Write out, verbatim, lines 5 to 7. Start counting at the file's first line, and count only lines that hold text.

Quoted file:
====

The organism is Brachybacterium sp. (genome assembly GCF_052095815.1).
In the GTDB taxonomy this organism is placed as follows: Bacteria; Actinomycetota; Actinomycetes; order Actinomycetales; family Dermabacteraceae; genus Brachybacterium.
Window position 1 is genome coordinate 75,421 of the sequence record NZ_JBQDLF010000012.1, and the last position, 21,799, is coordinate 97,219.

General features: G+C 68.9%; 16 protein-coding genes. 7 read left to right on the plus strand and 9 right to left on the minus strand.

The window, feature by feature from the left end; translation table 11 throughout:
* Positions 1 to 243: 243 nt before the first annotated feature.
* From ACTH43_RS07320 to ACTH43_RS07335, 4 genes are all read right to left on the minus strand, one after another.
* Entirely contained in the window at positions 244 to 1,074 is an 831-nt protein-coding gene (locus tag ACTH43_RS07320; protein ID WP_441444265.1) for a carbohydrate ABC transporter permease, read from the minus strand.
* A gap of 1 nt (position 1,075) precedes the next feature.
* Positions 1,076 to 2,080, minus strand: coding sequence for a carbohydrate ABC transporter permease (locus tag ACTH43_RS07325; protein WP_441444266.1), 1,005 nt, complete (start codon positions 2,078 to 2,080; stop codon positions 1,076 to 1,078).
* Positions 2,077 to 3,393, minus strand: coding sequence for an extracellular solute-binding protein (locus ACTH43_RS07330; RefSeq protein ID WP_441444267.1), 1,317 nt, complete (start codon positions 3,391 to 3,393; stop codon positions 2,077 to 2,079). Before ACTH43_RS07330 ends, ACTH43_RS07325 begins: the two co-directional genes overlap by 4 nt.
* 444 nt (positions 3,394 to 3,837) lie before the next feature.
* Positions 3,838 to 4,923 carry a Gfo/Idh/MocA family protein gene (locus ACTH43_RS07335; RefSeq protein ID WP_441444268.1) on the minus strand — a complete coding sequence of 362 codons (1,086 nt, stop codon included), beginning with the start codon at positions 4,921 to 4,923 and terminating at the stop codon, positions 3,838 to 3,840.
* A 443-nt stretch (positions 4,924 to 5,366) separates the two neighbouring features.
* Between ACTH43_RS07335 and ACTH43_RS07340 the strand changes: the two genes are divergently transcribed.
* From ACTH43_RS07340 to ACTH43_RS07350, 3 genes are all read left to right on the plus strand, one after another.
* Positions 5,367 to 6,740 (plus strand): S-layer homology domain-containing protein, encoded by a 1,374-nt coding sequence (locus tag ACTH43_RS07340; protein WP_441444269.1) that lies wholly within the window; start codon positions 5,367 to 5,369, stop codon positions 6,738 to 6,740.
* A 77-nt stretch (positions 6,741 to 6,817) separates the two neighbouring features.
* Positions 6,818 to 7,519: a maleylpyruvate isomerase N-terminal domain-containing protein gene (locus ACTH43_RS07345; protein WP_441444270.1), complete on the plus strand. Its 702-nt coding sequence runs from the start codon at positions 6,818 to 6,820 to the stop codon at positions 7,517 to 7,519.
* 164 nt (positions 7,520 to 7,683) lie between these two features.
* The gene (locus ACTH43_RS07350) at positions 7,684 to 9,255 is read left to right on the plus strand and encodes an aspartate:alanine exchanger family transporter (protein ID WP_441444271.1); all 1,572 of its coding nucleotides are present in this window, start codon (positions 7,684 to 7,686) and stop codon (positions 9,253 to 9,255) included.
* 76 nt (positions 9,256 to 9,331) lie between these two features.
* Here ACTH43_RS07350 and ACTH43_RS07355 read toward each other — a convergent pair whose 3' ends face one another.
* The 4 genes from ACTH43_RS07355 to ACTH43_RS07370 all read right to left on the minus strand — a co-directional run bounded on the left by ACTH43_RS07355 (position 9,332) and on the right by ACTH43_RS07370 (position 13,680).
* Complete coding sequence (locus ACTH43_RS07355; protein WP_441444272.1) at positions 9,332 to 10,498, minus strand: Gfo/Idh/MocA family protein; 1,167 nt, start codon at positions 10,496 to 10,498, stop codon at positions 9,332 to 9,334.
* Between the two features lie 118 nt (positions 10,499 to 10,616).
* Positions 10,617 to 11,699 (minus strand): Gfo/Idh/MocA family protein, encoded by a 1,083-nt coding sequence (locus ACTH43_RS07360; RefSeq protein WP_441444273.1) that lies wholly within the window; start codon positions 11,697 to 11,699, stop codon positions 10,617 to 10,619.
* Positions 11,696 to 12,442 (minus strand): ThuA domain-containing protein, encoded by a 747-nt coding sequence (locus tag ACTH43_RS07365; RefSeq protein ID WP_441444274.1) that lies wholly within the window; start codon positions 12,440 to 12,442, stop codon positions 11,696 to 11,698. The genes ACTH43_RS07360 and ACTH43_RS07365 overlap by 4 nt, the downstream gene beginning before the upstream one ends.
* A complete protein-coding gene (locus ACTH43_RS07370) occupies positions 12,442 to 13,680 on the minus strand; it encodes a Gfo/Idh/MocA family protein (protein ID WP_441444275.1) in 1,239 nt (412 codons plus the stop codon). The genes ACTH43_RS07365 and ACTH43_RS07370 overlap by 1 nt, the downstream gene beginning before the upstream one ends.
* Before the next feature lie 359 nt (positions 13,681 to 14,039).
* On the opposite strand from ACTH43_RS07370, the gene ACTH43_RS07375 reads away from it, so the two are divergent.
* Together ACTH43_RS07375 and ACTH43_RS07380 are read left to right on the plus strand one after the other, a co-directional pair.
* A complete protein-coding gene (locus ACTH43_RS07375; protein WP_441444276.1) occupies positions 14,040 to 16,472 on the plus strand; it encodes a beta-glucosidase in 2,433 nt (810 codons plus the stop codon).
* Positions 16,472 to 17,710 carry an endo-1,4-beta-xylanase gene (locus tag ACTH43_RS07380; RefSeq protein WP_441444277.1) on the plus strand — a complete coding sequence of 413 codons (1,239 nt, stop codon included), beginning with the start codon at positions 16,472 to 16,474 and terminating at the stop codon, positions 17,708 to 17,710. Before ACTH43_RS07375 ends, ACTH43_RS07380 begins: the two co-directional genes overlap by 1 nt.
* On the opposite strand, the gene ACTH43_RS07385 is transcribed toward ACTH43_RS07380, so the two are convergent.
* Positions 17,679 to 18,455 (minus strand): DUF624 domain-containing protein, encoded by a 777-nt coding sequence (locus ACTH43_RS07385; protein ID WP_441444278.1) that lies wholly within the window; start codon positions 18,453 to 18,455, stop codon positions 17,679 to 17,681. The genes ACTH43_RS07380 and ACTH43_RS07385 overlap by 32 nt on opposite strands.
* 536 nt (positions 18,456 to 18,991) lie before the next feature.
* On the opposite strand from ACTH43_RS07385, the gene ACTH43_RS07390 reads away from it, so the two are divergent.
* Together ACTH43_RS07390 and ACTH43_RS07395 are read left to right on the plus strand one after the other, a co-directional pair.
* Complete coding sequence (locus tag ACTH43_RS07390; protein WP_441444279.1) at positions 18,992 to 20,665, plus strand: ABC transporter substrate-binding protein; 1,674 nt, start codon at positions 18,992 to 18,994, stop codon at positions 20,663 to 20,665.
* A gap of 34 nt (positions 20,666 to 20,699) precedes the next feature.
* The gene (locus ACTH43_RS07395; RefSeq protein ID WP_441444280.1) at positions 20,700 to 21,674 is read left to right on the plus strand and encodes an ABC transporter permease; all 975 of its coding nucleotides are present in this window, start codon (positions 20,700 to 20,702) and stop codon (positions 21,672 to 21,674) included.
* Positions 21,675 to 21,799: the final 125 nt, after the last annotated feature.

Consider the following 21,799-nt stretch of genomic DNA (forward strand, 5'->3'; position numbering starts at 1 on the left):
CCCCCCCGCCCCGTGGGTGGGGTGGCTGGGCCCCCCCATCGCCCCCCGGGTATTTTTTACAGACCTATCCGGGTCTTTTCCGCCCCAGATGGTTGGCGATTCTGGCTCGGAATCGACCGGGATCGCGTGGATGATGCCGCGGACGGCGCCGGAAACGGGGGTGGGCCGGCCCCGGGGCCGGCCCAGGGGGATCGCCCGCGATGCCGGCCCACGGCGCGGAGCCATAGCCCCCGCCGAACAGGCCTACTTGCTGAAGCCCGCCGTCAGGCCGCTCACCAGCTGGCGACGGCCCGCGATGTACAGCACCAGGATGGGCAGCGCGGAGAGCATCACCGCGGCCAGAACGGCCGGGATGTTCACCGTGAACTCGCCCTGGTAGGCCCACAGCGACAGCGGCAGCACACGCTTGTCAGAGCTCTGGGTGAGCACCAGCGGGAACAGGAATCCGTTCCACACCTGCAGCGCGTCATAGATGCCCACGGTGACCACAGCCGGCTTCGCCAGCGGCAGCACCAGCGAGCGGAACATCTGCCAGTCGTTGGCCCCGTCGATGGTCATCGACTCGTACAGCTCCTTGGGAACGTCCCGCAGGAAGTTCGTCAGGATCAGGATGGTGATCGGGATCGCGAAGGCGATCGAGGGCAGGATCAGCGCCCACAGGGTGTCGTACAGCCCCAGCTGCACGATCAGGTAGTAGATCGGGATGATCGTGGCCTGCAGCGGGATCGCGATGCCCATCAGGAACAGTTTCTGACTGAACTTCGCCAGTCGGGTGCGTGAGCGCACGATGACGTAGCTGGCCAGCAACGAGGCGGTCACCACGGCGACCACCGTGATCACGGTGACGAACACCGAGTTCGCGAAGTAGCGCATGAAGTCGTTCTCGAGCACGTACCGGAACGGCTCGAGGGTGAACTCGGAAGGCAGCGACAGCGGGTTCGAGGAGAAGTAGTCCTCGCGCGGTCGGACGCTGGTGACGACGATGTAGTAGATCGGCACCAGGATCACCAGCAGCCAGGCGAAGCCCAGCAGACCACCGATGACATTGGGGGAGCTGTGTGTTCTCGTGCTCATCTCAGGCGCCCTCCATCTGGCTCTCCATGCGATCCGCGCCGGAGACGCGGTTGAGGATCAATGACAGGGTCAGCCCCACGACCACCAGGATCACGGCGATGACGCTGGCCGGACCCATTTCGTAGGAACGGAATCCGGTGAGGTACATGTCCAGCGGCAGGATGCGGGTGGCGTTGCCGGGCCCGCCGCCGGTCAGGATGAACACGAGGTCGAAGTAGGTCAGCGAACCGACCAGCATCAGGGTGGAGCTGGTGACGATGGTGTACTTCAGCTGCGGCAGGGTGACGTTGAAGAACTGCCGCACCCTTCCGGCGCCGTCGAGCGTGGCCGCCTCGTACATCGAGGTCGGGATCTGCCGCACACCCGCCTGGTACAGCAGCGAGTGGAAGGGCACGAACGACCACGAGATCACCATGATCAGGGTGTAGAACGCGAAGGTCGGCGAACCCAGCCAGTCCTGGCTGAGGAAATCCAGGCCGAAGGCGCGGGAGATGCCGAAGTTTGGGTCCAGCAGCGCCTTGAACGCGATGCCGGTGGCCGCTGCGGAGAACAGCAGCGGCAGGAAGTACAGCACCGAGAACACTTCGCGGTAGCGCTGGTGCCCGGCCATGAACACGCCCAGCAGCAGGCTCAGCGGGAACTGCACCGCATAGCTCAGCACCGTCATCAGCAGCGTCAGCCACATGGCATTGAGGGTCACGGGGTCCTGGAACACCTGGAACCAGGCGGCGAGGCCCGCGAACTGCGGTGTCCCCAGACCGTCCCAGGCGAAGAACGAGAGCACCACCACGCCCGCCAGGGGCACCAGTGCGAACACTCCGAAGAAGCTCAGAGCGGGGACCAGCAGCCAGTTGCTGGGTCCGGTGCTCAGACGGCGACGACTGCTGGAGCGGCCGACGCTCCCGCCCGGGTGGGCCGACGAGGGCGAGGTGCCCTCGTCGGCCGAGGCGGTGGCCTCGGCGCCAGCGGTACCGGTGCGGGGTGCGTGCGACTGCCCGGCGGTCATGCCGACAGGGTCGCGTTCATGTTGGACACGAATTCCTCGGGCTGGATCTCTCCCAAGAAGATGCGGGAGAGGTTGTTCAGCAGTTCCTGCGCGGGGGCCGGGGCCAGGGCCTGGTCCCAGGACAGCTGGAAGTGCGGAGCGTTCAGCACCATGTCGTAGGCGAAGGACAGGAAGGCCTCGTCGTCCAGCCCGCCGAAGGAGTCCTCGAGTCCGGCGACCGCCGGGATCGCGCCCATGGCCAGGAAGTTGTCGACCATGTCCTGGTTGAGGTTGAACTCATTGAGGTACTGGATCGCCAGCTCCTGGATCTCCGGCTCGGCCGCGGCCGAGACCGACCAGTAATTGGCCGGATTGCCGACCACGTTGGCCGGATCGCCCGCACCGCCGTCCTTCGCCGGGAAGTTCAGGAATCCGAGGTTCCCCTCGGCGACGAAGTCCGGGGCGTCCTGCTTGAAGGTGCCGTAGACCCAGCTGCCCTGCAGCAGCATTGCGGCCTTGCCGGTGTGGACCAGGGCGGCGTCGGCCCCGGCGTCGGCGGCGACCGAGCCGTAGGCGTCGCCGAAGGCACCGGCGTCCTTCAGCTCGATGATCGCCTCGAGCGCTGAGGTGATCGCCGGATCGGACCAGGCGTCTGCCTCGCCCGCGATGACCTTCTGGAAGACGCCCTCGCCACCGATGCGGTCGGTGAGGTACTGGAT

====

The window, feature by feature from the left end; translation table 11 throughout:
* Positions 1 to 243: 243 nt before the first annotated feature.
* From ACTH43_RS07320 to ACTH43_RS07335, 4 genes are all read right to left on the minus strand, one after another.